How to Become a Friend of God
The Scriptures are clear: “Abraham was called the friend of God” (James 2:23) …
A Sunday School teacher told me once that we should read the Bible every day, and I was an intense, introverted child: I followed her advice, opening my third-grade presentation edition after my evening shower, my hair dripping dimples onto the onionskin pages.
Jesus, on the cusp of his crucifixion, called the disciples friends, not servants (John 15:15). I was raised in a Biblical Literalist tradition: it must be true. As an almost-but-not-quite-friendless pre-teen, I grasped onto Christ’s promise. Later, I learned that we are co-heirs with Christ (Romans 8:17). And so I envisioned not the American “Buddy Christ,” but Christ as big brother. In so doing, I overlooked St. Paul’s crucial insight, which was much less appealing: if we suffer with Christ, we will be glorified with Him.
Unfortunately, the Bible was exasperatingly silent on how to become a friend of God. Similarly,the myriad of churches I attended throughout my twenties and thirties were unable to tell me how to make these promises a reality.
But somewhere along the way I encountered the Orthodox Church. (Sometimes “church-shopping” works.) One miraculous Theophany—the West calls the feast “Epiphany”—the Peace That Passes Understanding met me. And I knew that all those scriptural promises must be true. Even better, the Orthodox Church could tell me how to become a friend of God—after all,he has two thousand years of experience.
Orthodoxy offers a multifaceted approach to developing this relationship. Self-discipline as a spiritual practice, called ascesis, is one such facet. We pray, ideally multiple times throughout the day. We fast at various points throughout the year, notably during Lent and the other “smaller Lents” like Advent, the June Apostles’ Fast, and a two-week period in August in honor of the Mother of God. We are encouraged to offer alms, attend services, and participate in the sacraments of Eucharist and Confession regularly. These disciplines are provided to encourage humility and remind us to depend fully on God.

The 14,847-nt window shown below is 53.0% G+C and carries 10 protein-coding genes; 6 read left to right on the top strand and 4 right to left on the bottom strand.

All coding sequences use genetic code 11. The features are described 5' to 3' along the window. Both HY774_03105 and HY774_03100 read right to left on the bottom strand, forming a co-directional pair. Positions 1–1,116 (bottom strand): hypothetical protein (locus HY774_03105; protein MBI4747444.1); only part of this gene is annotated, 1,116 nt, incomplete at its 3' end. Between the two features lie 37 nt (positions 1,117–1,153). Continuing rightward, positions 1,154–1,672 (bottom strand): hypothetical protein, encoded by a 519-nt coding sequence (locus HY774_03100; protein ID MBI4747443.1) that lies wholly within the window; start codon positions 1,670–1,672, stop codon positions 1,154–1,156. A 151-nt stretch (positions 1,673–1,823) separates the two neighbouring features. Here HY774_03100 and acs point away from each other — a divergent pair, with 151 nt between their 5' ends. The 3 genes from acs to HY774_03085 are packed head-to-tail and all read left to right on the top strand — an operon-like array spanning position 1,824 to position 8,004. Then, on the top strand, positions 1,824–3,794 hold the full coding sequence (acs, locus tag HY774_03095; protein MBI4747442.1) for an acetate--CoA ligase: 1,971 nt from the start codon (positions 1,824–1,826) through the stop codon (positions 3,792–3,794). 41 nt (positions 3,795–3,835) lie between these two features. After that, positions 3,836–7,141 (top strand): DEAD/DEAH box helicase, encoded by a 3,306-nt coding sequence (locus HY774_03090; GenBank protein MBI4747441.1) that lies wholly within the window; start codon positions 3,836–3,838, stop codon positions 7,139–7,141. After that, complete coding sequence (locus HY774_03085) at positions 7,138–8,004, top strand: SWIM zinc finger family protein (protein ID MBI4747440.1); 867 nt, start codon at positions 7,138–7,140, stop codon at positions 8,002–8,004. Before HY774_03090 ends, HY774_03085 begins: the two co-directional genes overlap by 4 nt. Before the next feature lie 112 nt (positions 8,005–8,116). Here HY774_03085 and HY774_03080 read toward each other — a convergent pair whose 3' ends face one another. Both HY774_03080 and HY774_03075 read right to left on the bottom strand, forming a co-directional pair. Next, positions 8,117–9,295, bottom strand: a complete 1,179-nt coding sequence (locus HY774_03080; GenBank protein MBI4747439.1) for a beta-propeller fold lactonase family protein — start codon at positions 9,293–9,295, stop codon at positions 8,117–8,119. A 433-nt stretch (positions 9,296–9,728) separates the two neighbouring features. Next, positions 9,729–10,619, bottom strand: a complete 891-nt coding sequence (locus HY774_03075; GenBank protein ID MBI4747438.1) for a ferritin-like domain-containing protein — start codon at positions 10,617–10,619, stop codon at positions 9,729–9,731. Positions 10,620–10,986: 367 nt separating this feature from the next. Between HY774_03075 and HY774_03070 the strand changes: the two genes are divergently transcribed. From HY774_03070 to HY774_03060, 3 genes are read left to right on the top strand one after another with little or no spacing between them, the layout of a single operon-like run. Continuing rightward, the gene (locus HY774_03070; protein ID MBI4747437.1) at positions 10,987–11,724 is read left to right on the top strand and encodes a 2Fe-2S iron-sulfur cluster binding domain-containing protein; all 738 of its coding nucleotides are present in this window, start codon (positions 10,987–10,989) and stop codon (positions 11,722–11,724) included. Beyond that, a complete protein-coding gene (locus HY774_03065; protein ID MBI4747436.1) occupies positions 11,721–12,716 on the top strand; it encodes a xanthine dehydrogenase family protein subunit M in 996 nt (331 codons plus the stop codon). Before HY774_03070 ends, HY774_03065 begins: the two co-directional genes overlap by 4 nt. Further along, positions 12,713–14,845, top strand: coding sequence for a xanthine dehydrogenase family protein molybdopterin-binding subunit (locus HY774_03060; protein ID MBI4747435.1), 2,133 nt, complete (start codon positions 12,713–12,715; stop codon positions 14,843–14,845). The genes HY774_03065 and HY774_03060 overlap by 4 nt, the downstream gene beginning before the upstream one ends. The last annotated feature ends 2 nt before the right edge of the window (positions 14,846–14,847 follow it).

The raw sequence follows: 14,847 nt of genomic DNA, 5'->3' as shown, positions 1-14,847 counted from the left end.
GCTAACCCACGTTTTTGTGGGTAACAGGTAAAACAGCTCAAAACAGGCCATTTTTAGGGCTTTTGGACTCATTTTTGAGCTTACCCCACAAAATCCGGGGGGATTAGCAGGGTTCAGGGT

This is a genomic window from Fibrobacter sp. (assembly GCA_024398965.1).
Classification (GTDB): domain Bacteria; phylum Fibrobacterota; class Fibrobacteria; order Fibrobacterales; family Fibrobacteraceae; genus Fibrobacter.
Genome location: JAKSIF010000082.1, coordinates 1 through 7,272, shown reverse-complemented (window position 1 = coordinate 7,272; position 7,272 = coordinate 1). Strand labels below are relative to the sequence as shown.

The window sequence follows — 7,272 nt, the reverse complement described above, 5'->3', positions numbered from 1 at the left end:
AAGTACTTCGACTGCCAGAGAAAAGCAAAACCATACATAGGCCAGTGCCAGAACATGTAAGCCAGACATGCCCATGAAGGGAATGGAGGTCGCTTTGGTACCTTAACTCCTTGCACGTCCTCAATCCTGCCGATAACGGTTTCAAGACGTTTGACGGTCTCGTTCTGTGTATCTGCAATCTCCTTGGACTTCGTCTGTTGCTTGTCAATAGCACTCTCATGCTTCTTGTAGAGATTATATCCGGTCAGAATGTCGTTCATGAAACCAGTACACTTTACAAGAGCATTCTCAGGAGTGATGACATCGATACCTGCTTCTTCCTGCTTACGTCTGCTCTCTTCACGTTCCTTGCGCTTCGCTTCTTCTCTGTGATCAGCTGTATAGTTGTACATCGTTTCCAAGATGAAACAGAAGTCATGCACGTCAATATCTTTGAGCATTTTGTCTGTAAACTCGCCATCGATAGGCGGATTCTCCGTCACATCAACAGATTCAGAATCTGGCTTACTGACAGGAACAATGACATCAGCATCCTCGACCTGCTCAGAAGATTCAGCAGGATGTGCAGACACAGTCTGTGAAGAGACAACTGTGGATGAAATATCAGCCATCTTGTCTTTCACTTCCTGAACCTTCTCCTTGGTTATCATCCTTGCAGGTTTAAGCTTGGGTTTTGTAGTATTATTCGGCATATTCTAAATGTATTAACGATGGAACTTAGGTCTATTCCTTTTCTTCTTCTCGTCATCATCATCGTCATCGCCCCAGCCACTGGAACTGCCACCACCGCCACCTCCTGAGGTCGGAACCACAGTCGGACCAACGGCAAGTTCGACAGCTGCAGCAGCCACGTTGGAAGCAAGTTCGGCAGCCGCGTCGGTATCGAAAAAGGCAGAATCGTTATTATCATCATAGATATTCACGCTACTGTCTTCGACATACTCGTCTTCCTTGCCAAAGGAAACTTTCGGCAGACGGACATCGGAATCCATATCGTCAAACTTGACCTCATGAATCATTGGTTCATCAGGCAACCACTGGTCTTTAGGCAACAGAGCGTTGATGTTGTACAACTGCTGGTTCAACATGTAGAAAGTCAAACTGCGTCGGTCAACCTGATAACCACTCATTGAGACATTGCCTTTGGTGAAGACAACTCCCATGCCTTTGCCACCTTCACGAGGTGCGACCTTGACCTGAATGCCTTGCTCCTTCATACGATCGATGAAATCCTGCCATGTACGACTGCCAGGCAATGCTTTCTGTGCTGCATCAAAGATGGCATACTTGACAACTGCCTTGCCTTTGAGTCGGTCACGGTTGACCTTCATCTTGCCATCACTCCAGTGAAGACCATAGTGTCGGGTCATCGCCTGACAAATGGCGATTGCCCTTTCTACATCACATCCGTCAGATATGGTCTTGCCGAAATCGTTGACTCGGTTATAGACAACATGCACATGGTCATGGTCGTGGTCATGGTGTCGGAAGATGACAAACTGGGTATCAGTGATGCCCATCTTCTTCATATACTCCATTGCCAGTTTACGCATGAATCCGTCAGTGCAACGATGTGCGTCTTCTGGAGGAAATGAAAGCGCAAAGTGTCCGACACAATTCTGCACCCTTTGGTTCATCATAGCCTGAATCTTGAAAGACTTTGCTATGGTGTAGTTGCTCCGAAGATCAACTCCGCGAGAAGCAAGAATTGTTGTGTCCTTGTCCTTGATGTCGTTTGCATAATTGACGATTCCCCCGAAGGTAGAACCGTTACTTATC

Another tool in our Orthodox “toolbox” is a prayer rope—a knotted cord often used as a bracelet, although clergy and monks and other pious laity may have longer cords. Each knot represents a prayer: “Lord Jesus Christ, Son of God, have mercy on me, a sinner” or any variation thereof, even perhaps a simple “Lord have mercy” or one word “Mercy!” We follow the example of the tax collector or Publican of Luke 18 and acknowledge our own need for God’s mercy. I am told that the practice of the Jesus Prayer with every (or almost every) waking breath will enable my inner soul to set aside my worries and “thinky-ness” to be able to open unto God. It takes silence; it takes listening; it takes humility.
Saints of our Church have achieved this. St. Seraphim of Sarov, an eighteenth-century Russian saint, had a face which glowed like Moses’ with the glory of God. And he Church teaches that we are all called to know God with similar intimacy.
“This is eternal life,” Christ prayed, “to know God” (John 17:3). That process doesn’t start in the next world, with our deaths. It starts here and now, nourished by our prayers, ascetical disciples, and humility. For now, I see dimly, but I know that someday, by the grace of God, I will see Him face to face.
Cynthia Long is a librarian and writer with an interest in fairy tales, Celtic mythology, and the intersections between Christianity and folklore. She has an MLS in Library Science from Simmons College and an MFA in Writing from Rosemont College. She recently spoke at the 2017 Doxacon Prime convention on C.S. Lewis’s oft-quoted phrase that “someday you will be old enough to start reading fairy tales again.” She blogs about literature, folklore, and faith at cynthiajunelong.wordpress.c